Valdosta Daily Times

Features

November 19, 2012

American by the grace of God

LAKE PARK — While many of Patricia Salgado’s countrymen and women see the United States as the land of milk and honey and cross its borders in troves, both legally and illegally, Salgado says she and her family was imported into the U.S. by the will of God.

Salgado, a Migrant Student Services Provider for Lowndes County Schools, says she and her family have resided in the U.S. for roughly ten years, but she only gained citizenship a couple of years ago.

Before she began work in TESOL (Teacher of English to Speaker of Other Languages) for area migrant education programs, she and her husband, Isaac, enjoyed successful lives 21 hours and roughly 1,280 miles away in the northeast Mexican city of Monterrey, Nueva Leon.

“People always ask me, ‘Why South Georgia and why Valdosta,’ ” says Salgado. “I tell them that’s the first thing I’ll ask God when I see him.”

While Salgado may not expect to find a full answer in this lifetime, as to why she and her family were beckoned from the desert-metropolis of Monterrey to the sultry swamps of South Georgia, she’s been receiving hints. This past October, the state of Georgia honored Salgado with it’s 2012-13 TESOL Public Service Award.

Though not a translator, her nurture-based approach to education and compassionate heart may have put her on the Department of Education’s radar. Last year, Salgado and her husband agreed to foster two children while the birth parents retooled their own lives.

Law enforcement had begun the process of revoking custody of a child from a family with whom Salgado had worked through Lowndes County’s Migrant Education Program, she says. But she and her husband felt that the birth parents, a young couple in their twenties, simply needed a second chance to raise their two children.

“Long story short, I ended up with the kids,” says Salgado. “I know some families deserve to have their kids taken away, but not this family.”

The Salgados fostered the couple’s two children for six months. This December will be the one year anniversary of the kids return to their birth parents.

“I believe that we can’t tell people about Jesus without showing them his hands and feet,” said Salgado. “Even though I don’t pass out pamphlets here at school, because I’m not allowed to, I try to project a Christ-like image to everyone around me.”

While today we have a beautiful portrait of a woman who does so much for our community, one must examine the layers and brush strokes to determine what the artist intended when Salgado was painted into a quiet South Georgia canvas.

One of seven children, Salgado says she has four brothers and two sisters. She says the girls all have college degrees, two brothers have tech degrees and two others have earned bachelors degrees.

After college at Montterey’s century-old, La Escuela Normal Miguel F. Martínez, and returns to the university to perfect her English, Salgado says she went on a mission trip to Europe. She says she believes God was preparing her for a life in ministry as she reflects on the months she spent reaching out to groups in Portugal, Spain, Morocco, Gibraltar, and others.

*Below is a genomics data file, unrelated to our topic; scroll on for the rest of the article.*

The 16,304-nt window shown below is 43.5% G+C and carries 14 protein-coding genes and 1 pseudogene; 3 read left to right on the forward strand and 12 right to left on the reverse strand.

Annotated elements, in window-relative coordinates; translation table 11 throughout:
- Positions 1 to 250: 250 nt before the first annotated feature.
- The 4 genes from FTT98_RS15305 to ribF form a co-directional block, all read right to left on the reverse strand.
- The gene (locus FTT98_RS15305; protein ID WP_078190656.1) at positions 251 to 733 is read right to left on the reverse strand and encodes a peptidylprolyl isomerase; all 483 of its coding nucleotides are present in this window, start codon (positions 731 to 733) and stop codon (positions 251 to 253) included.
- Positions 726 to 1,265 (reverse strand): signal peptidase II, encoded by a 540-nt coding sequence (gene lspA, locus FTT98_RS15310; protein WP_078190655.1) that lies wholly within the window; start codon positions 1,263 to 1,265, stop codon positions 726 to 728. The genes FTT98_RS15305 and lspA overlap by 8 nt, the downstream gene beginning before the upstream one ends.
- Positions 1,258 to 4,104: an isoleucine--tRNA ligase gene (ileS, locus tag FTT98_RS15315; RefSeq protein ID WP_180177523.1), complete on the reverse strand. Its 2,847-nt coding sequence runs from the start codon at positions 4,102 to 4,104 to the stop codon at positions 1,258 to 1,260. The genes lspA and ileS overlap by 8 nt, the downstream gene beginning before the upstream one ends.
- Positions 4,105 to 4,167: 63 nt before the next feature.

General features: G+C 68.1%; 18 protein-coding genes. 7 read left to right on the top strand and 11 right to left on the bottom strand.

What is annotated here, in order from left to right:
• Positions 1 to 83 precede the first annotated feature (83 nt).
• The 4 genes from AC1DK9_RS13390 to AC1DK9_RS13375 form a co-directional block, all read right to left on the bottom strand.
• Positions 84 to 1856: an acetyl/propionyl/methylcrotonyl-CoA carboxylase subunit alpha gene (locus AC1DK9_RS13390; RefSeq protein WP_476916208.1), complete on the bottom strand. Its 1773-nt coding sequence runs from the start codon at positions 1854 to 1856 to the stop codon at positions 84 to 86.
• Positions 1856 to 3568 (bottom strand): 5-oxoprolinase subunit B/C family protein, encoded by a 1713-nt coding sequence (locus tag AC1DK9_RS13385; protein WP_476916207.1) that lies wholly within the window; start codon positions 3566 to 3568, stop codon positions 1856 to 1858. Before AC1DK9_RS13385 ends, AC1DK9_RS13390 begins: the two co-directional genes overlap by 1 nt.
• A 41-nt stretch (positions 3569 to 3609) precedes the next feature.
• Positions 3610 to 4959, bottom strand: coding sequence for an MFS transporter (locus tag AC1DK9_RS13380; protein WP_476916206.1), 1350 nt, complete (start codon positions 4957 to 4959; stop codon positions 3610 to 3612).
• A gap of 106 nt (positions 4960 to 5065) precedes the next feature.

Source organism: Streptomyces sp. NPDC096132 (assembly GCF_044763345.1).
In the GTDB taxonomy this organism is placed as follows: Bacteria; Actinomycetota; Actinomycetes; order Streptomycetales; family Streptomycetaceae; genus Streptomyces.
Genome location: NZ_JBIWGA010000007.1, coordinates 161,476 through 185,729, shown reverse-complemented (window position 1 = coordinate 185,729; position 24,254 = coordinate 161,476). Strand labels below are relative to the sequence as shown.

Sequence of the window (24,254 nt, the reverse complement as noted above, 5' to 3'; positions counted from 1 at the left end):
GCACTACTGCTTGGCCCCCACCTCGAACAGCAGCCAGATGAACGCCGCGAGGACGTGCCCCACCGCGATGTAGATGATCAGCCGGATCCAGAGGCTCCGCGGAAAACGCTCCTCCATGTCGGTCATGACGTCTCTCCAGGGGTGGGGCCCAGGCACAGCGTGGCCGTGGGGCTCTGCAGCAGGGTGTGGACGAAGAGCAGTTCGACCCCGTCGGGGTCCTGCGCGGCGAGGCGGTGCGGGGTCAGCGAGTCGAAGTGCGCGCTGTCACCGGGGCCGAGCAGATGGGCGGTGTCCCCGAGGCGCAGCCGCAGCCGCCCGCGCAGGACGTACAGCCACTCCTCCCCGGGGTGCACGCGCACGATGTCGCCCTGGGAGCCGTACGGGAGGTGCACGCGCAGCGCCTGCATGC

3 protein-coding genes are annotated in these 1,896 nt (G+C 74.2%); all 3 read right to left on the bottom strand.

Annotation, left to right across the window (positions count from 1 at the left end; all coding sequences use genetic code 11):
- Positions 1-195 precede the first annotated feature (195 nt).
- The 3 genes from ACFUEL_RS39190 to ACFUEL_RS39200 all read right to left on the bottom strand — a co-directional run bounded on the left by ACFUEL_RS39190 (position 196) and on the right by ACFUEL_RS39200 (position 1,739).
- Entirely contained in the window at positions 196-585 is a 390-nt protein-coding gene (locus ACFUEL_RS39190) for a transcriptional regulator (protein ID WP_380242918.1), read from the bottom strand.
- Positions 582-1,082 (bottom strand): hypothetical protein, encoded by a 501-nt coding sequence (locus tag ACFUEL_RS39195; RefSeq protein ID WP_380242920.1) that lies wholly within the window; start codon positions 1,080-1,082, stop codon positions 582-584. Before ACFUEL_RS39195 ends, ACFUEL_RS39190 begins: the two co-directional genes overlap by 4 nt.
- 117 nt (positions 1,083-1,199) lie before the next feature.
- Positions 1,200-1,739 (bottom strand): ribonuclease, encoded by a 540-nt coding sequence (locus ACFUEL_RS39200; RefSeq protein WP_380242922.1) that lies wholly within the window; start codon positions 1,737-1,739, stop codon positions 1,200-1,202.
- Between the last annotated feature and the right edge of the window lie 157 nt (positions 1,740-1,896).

One day, the mission trip was put into perspective when three Anglos attended a service at her church in Monterrey. The men were from Bainbridge, Ga., and members of “Lifeline Ministries.”

Salgado says the visitors were there looking to recruit seminary students for studies in the states. Her husband was one of the students selected for the program, which offered scholarships to seminaries in the U.S.

“We were living in a big city,” says Salgado of her hometown, a city with a metro population of 5.3 million. “My husband was a chemical engineer and we both had good jobs. We’re here because God called us to ministry.”

Salgado says she had to Google “Georgia” and “Albany,” after she found out that her husband had been selected for the Lifeline program.

“I just said, ‘we need to pray,’” says Salgado.

She says she was unsure if  her family could afford to relocate themselves on such short notice, but her husband’s brother, a chemical engineer in Detroit, absorbed all of the moving expenses.

“We can write a book about our first year, because we witnessed miracle after miracle,” says Salgado. “We had to adjust to the U.S. system and we took cuts to our salaries. But God was so wonderful.”

The Salgado’s initially came to the U.S. on a religious visa, which meant that only her husband was allowed to work here and obtain a social security number. Salgado began working at a Migrant Education Program in Echols County, after finally receiving a work visa, but she moved to Lowndes County because her daughters were attending school here.

Salgado says each member of her family has experienced a healthy dose of culture shock but she says it’s home now.

Her daughters, Ana and Daire, lobby for trips to Monterrey over Disney World, their parent’s choice for vacations and the place were they spent their honeymoon. But she says the girls too feel that the U.S .is home now.

“They miss it there, but they love it here too because Monterrey never rests,” says Salgado. “When we would visit Monterrey, I would ask them if they wanted to stay. They would say, ‘no, we’re country girls mamma.’”

She says she considered the U.S. to be her family’s home long before recent approval of her citizenship application.

“I love this community and I feel honored to work with Lowndes County’s educators, because they care about the children and have a passion for their work,” says Salgado.

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